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Raging wildfires are engulfing Stalin’s notorious Road of Bones in the world’s coldest inhabited region.

Record temperatures have seen more than 300 infernos ablaze in Yakutia, an area of Siberia famous for diamonds.

Videos show the scenes around Khandyga on the Road of Bones, a highway linking the planet’s coldest city Yakutsk with the old Gulag port of Magadan.

The road – one of the most remote in the world – was built by political prisoners during the Stalin era, costing the lives of a quarter of a million people.

All the fires in the region are raging on permafrost – permanently frozen ground.

Today there were descriptions of "hellish-looking scenes” with the road shut for at least 25 miles by wildfires and choking smoke.

Smoke clogged the sky as wildfires ravaged Yakutia
(Image: The Siberian Times)

The wildfire crisis in Yakutia was so bad that the Russian emergency services deployed a Antonov-26 cloud-spiking plane in three districts to trigger rain.

Using Soviet technology, clouds are laced with a chemical cocktail of weather-changing silver iodide, liquid nitrogen and dry ice.

The system was historically used to ensure blue skies at military parades on Red Square, but this region – covered by snow throughout the winter – has become parched in the scorching heat.

Russia has deployed a Antonov-26 cloud-spiking plane in a bid to extinguish the flames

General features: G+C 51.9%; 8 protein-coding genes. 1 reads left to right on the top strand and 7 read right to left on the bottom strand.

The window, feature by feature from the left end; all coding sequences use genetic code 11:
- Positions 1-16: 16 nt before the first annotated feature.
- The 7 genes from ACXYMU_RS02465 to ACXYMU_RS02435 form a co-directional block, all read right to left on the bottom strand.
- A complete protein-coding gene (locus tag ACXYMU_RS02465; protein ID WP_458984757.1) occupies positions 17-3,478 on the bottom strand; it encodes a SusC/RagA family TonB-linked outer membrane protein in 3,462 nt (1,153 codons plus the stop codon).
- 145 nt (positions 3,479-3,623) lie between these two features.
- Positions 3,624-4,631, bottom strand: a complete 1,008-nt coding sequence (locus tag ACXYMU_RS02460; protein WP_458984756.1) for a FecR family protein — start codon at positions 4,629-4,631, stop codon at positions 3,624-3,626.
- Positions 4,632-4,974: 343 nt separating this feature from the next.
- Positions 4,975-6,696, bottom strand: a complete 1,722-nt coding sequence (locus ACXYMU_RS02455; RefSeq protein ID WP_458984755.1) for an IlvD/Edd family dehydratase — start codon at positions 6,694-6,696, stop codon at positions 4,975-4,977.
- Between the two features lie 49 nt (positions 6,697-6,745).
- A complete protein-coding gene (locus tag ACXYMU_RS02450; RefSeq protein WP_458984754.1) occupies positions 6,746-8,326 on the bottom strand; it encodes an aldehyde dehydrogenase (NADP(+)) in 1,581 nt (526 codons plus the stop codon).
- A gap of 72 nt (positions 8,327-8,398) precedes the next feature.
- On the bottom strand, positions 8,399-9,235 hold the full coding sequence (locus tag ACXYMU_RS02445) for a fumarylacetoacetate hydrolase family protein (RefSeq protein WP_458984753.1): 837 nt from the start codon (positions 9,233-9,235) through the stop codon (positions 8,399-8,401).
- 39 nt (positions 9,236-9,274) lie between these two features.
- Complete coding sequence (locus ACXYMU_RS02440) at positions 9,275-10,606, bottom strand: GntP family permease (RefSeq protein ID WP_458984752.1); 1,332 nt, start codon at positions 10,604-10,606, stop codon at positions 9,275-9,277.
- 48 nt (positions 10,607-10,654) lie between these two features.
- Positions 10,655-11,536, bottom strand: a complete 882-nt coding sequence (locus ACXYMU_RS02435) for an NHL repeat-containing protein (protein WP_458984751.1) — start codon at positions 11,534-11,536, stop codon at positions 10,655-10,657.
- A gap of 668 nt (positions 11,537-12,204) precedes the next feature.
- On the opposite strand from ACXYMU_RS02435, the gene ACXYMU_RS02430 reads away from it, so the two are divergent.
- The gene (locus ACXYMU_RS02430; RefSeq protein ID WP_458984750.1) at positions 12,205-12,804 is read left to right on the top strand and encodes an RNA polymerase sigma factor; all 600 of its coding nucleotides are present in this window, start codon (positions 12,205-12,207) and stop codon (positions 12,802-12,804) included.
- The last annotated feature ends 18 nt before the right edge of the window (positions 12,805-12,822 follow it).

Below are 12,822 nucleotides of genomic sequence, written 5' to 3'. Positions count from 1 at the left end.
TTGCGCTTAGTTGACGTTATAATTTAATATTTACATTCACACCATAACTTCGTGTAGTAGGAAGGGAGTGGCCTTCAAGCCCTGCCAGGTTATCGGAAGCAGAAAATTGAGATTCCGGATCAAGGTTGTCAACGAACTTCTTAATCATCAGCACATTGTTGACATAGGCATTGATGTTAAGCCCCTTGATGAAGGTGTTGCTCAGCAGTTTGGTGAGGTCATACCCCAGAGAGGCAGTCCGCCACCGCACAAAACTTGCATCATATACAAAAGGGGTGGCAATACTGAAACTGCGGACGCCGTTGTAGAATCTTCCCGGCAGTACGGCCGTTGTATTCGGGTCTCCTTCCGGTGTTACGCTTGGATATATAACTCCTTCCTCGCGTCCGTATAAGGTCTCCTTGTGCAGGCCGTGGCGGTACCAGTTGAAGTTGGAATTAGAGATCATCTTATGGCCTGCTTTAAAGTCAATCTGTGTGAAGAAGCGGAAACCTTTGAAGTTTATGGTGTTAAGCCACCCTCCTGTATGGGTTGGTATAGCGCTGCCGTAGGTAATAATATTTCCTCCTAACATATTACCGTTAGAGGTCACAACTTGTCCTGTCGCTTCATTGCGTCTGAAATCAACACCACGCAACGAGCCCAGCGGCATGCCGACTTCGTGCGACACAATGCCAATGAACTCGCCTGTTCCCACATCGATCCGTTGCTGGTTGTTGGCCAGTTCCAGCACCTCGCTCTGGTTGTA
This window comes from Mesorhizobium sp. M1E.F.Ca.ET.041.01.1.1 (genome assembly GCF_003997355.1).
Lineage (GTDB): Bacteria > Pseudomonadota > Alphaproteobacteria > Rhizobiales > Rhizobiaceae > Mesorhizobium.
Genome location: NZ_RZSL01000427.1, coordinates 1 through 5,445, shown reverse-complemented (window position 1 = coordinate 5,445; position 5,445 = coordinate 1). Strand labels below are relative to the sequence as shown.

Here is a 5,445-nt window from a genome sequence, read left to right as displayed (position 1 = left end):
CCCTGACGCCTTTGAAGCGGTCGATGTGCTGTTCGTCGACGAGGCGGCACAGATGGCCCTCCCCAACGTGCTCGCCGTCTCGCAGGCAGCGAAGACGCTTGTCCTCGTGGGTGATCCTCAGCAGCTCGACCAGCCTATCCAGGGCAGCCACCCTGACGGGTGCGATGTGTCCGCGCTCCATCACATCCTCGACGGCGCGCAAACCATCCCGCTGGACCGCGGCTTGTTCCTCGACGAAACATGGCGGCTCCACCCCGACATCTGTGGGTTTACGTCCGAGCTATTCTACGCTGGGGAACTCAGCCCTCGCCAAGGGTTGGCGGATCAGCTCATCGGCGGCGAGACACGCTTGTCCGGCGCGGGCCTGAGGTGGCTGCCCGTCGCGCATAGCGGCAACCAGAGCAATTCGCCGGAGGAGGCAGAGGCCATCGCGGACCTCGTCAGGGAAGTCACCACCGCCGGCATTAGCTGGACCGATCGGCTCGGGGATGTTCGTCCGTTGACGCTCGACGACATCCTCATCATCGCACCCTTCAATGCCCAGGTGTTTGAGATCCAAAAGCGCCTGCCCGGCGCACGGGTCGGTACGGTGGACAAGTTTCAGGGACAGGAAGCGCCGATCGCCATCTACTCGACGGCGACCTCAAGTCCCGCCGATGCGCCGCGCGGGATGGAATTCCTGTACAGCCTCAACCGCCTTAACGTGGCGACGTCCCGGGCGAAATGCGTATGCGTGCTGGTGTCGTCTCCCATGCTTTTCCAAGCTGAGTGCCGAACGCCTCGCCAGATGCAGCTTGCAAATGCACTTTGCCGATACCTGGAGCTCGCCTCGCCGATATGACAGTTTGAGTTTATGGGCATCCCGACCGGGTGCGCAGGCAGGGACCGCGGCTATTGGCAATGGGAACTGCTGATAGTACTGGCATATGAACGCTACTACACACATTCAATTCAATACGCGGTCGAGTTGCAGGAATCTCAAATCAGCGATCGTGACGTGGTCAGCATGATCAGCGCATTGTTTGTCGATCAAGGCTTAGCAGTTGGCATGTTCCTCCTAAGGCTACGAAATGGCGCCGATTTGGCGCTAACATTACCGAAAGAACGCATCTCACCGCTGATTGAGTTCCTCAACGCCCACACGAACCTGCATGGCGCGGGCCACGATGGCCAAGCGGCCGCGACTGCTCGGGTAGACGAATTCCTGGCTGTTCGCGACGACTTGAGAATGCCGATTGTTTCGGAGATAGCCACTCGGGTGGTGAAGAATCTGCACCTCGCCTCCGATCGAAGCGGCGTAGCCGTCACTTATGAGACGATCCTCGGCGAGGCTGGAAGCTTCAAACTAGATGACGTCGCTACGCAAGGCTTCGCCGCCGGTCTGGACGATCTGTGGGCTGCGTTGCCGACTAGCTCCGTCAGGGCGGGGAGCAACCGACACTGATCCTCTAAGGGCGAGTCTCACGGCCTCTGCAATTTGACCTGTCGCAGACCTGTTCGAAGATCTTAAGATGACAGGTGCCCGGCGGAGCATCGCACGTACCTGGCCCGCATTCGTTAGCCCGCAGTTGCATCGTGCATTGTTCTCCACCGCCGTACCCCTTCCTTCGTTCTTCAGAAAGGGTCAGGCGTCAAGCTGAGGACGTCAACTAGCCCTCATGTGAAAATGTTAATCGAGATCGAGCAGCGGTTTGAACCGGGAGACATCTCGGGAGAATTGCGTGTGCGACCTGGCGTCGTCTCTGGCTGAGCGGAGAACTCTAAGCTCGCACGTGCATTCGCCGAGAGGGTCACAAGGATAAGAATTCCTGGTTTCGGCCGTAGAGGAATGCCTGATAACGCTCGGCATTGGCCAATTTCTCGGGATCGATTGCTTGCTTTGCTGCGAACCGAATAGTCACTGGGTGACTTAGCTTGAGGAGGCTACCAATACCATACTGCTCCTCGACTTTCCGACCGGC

(Image: The Siberian Times)

Several thousand firefighters are seeking to counter the flames, and they won praise for their work in a televised question and answer session from Vladimir Putin.

“We can’t see the sun because of the smog, flakes of ash are raining from the sky. We are struggling to breathe, we really need help,” said a resident from Udarnik village in Tomponsky district.

Temperatures as high as 39C have been recorded on the land surface in a region that straddles the Arctic Circle.

Residents have described "hellish-looking scenes” as the Road of Bones was shut for at least 25 miles
(Image: The Siberian Times)

Roman Vilfand, Russia’s chief weather expert, said Yakutia will be one of July’s ‘weather hotspots’ with readings of 6C above the norm.

With Siberia registering higher temperatures than Dubai this summer, some wildfires have burned underground in peat as zombie blazes all through the famous Russian winter when temperatures drop to minus 60C.

A meeting was told Russia is experiencing the hottest conditions “since the 19th century” with no sign of it abating.

The fires are raging on permafrost – permanently frozen ground
(Image: The Siberian Times)

It comes after an Arctic village in Yakutia was encircled by "out of control" tundra infernos last year.

Locals in besieged Svatay begged for assistance in a major flare-up of wildfires in the region.

Apocalyptic pictures showed flames and smoke in remote districts of the diamond-mining territory.

Residents including children and the elderly built "wide strips of mineral soil to prevent the fire from reaching the village”, reported The Siberian Times.

A video from another village of Aleko-Kyuyol showed men fighting fire in a cloud of smoke with basic backpack fire extinguishers.

A settlement in the Tomponsky district of Yakutia also had a wildfire on its doorstep, according to reports.